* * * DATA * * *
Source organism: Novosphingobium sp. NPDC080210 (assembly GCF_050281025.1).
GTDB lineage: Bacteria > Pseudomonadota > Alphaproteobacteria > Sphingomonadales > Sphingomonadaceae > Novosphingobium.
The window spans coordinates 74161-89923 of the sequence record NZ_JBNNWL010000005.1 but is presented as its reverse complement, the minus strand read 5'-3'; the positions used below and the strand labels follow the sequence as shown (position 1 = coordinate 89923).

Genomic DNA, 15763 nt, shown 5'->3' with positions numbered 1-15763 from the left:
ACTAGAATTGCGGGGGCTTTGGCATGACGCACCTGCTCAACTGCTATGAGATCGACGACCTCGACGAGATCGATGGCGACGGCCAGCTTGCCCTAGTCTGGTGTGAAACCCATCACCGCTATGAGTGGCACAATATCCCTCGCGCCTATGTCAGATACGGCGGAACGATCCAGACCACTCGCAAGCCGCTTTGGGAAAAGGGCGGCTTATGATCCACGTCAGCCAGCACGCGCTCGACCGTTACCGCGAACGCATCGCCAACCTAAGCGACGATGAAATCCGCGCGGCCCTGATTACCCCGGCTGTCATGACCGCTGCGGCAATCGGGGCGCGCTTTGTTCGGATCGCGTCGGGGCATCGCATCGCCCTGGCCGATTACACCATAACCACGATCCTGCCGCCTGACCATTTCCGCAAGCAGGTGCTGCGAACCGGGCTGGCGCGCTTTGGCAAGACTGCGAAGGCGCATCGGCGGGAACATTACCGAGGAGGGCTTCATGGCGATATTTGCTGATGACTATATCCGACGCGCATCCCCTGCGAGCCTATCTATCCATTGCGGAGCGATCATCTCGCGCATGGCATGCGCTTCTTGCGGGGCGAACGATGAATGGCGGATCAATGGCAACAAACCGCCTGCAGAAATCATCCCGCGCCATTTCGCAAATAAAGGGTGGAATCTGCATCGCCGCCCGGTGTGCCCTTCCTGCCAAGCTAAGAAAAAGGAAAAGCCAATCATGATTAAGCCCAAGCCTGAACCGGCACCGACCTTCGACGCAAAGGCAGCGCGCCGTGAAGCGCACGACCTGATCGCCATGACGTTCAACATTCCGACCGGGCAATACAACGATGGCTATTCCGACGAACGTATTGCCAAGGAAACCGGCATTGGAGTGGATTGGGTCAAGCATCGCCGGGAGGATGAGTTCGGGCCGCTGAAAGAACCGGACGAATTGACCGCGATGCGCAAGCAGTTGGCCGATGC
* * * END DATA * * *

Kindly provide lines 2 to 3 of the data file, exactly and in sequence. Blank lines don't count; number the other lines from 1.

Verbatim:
GTDB lineage: Bacteria > Pseudomonadota > Alphaproteobacteria > Sphingomonadales > Sphingomonadaceae > Novosphingobium.
The window spans coordinates 74161-89923 of the sequence record NZ_JBNNWL010000005.1 but is presented as its reverse complement, the minus strand read 5'-3'; the positions used below and the strand labels follow the sequence as shown (position 1 = coordinate 89923).